Water Quality: Microplastics

FOSC sponsored a talk on microplastics on February 18, 2020 entitled “Microplastics in Tributaries to the Chesapeake Bay – including the Use of Synthetic Turf in Montgomery County” in response to the proposal to place synthetic turf on a section of Ellsworth Drive.


Dr. Jesse Meiller, environmental toxicologist and marine ecologist, professor American University, “Microplastics in Tributaries of the Chesapeake Bay”

Dr. Kathy Michels, neuroscientist and one of the founders of the FOSC


Dr. Meiller opened her talk by asking the audience to think about how many things we use every day are made of plastic or have plastic in them. The stunning answer: plastics are pretty much everywhere, in everything in our daily life.

Plastic production accelerated in the 1960s. Now, over 300 million tons are produced annually. Of this, more than half the production is single-use plastic, which ends up as trash after just one use. An estimated 8 million metric tons of plastic waste goes into the ocean each year.

Almost all the research about plastic pollution has focused on oceans. However, as Dr. Meiller pointed out, plastics are produced on land and may have an even more powerful impact on fresh water.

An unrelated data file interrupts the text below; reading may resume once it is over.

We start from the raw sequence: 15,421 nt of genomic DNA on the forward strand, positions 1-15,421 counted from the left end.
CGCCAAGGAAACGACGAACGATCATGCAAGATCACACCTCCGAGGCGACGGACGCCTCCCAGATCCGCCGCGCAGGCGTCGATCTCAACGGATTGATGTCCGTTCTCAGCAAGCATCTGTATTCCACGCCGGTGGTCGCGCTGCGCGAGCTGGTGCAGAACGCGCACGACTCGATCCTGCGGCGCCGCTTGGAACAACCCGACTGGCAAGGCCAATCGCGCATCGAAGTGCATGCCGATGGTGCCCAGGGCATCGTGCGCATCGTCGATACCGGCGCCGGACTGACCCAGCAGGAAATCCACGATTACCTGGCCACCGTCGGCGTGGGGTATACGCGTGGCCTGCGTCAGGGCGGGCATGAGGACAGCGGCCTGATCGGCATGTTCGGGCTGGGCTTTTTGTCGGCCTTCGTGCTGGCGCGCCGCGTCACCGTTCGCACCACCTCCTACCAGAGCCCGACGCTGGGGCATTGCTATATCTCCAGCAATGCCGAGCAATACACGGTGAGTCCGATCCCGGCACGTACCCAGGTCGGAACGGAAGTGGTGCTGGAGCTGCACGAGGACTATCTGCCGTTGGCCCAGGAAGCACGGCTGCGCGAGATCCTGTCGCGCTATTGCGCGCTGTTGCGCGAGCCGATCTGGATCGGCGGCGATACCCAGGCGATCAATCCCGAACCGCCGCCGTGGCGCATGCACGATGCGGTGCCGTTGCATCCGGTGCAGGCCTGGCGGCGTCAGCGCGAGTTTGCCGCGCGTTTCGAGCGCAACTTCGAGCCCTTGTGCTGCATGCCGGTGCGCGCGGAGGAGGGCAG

Current Research

Dr. Meiller’s current research focuses on the Chesapeake Bay Watershed. The Bay has an unusual ratio of land-to-water which makes it good for studying the way plastic pollution interacts with land and water.

In particular, she studies the impact on the watershed of microplastics, which are plastic particles smaller than 5 millimeters in size such as:

–fibers (the most common, typically plastic strands from clothing),

–tiny fragments of plastic items,

–foam (pieces of food containers and coffee cups),

–nurdles (plastic pellets usually used in manufacturing), and

–microbeads (in cosmetics and soaps).

In contrast, macroplastics include plastic bags, bottles, and lids, among other items.


What has Dr. Meiller found in her field work? That microplastics are found in:

(1) sediment and water samples from Rock Creek, the Anacostia River and the Potomac River;

(2) the gastrointestinal tracts of catfish from the Anacostia and Potomac Rivers; and

(3) biofilms in Baltimore Harbor.

She noted that the type of plastic microfibers she found in Nash Run, a tributary of the Anacostia River, are likely to be coming from laundry and synthetic turf. Also, microplastics appear to be concentrated around trash traps.

Microplastics have environmental and human health impacts. Since small organisms can ingest them, microplastics can be concentrated up the food chain. So far, researchers know that more than 260 species ingest microplastics. Potential effects on human health include skin irritation, respiratory problems, cardiovascular disease, digestive issues, reproductive effects and cancer.

Dr. Meiller stated that the next steps in her research will be to narrow down the likely sources of the microplastic pollutants in her samples. She will also be working to better understand the interaction among the components of microplastics.

–Anne Vorce, Water Quality Committee